The framework planned by the European Union to regulate cryptocurrencies is about to become official. On Wednesday, the European Council, which guides the EU’s political agenda, announced its position on the Crypto Asset Markets (MiCA) framework and the Digital Operational Resilience Act (DORA).
Following the agreement, which must then be ratified, the European Council and Parliament can now start discussions on the initiative before it is finally approved as legislation.
The MiCA framework is designed to protect investors and consumers against fraud, including ensuring that investors’ money is secure in the event of a hack. If the authorities believe that certain virtual currency exchange platforms pose a threat to investors or users, they could impose stricter regulations on them under MiCA.
The other major goal of MiCA is to govern stablecoin issuers, following Facebook’s desire to establish a stable coin, initially dubbed “Libra,” backed by a basket of fiat currencies.
The European Central Bank (ECB) said the new regulations would set comparable cultural standards for payment service providers to ensure user safety. According to the ECB’s most recent announcement, the framework will also contain provisions on corporate governance and risk management, as well as bans on providing services such as high-risk payment instruments.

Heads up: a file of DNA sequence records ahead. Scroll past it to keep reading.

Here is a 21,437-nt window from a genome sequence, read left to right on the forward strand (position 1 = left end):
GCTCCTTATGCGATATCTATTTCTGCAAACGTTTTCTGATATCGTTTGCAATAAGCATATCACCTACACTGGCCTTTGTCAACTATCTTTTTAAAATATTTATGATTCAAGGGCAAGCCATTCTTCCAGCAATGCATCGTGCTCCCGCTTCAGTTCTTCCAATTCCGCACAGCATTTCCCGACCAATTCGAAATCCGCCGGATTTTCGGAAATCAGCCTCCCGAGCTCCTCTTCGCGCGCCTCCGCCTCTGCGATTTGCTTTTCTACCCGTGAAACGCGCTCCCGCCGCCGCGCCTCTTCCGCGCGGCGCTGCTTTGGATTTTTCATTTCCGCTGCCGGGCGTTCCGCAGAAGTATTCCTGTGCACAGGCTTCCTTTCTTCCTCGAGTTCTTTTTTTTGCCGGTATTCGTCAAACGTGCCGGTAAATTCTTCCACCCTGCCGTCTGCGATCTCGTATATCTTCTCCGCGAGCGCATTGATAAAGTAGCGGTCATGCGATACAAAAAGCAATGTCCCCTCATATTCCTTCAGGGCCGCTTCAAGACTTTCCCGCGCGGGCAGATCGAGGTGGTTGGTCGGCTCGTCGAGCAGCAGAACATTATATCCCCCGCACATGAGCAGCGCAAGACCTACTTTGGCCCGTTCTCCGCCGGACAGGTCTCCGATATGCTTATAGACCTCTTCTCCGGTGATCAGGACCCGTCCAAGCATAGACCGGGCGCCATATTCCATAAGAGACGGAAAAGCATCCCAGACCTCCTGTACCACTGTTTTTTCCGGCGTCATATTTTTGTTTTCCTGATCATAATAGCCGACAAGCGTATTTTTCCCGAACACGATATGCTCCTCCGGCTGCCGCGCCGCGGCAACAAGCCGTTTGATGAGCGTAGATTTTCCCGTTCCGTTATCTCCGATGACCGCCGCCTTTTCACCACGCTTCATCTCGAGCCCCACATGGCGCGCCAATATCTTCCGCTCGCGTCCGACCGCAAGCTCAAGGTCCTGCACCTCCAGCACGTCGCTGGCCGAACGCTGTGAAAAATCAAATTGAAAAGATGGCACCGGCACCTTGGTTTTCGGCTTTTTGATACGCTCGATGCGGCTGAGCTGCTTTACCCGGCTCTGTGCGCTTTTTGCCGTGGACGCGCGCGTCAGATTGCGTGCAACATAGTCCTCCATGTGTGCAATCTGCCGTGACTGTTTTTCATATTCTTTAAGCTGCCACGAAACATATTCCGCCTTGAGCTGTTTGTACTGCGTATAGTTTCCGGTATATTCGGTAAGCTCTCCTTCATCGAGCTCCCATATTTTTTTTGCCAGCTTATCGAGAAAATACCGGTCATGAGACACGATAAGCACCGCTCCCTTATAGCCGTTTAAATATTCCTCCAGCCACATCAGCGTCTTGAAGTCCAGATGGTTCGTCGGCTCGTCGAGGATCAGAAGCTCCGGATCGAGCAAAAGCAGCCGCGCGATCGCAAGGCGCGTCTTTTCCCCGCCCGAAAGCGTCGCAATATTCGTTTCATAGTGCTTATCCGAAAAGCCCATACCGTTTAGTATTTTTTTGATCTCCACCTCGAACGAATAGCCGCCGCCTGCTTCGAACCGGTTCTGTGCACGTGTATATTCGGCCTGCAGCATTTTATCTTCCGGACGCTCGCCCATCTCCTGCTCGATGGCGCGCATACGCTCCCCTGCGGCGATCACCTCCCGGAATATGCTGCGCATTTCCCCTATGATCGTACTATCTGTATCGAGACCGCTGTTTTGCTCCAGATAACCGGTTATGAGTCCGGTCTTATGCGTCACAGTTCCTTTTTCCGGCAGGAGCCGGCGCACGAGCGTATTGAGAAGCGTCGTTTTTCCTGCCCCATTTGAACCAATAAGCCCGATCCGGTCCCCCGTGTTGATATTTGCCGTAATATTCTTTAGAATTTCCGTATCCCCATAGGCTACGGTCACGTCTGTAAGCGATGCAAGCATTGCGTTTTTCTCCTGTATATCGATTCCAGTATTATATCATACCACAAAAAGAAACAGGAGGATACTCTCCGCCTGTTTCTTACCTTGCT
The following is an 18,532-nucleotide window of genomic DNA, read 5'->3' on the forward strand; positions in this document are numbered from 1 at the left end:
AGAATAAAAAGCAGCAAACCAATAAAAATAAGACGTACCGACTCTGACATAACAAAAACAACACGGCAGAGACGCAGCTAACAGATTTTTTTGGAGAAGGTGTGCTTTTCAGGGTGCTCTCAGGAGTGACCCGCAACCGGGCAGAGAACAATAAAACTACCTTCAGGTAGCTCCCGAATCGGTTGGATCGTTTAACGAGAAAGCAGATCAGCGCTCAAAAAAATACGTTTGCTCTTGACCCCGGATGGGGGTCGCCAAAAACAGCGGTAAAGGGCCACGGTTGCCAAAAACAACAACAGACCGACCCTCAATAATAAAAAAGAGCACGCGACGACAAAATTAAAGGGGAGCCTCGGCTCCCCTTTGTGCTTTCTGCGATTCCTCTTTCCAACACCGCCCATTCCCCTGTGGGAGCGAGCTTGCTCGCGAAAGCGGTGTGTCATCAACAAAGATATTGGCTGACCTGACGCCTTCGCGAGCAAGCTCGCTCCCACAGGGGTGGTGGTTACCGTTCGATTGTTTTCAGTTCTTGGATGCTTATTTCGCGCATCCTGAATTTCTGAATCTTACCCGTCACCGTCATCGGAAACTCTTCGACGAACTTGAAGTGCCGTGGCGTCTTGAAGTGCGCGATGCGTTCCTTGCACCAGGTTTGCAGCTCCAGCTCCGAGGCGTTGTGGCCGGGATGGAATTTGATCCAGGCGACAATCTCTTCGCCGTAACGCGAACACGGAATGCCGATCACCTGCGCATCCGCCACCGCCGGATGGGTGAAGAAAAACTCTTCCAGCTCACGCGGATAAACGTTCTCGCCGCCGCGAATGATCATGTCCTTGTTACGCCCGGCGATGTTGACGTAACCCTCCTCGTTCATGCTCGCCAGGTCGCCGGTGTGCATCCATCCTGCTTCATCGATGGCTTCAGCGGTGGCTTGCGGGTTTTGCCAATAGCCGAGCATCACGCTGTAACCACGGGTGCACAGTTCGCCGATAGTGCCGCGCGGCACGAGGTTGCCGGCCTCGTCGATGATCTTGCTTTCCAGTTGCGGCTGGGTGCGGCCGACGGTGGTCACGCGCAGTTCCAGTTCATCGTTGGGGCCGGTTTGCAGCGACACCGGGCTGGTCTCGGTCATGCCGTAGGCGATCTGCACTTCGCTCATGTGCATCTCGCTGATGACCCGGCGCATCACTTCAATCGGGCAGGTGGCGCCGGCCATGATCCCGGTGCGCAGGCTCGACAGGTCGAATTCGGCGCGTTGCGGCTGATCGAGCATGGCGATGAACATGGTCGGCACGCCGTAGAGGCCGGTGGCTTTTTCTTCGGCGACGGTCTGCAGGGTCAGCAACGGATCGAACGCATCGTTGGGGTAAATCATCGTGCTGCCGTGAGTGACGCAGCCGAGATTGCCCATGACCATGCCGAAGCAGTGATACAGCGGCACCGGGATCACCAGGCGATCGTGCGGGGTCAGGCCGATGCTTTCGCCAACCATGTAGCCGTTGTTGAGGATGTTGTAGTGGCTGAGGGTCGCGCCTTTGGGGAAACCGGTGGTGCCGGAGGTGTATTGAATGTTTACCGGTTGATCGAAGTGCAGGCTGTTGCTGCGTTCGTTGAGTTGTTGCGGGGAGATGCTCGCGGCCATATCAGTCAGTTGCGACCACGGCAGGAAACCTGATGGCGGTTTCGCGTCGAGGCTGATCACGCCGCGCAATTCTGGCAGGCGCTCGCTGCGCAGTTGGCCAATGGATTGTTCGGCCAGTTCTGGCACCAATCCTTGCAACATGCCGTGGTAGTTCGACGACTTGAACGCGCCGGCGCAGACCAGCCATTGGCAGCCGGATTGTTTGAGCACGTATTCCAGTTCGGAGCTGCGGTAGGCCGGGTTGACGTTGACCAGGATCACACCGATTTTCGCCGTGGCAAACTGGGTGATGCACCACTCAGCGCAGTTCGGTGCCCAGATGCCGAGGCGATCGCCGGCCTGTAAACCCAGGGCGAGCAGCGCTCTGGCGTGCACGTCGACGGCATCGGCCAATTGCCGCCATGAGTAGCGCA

The European Council’s MiCA negotiating mandate, which is over 400 pages long, suggests that the EU will not soften its stance on asset-referenced token issuers. He says they should be subject to more stringent obligations than issuers of other crypto assets.
A number of exclusions have been included in MiCA’s negotiating mandate. The Board agreed that tokens referenced to assets authorized under the EU Capital Requirements Directive “should not require further authorization under [MiCA] to emit. Under MiCA, banks and other financial institutions that provide stablecoin settlement services should be exempt from capital requirements.
Related: Regulators Are Coming For Stablecoins, But Where Should They Start?
According to the Council, non-fungible tokens, including digital art and collectibles that are valued based on the distinctive features and benefits of each crypto asset it offers, are not subject to MiCA rules. The rules do not apply to tokens that represent unique services or real assets, such as “product guarantees or real estate”.
The European Commission released the MiCA framework in September 2020, as part of its broader digital finance initiative.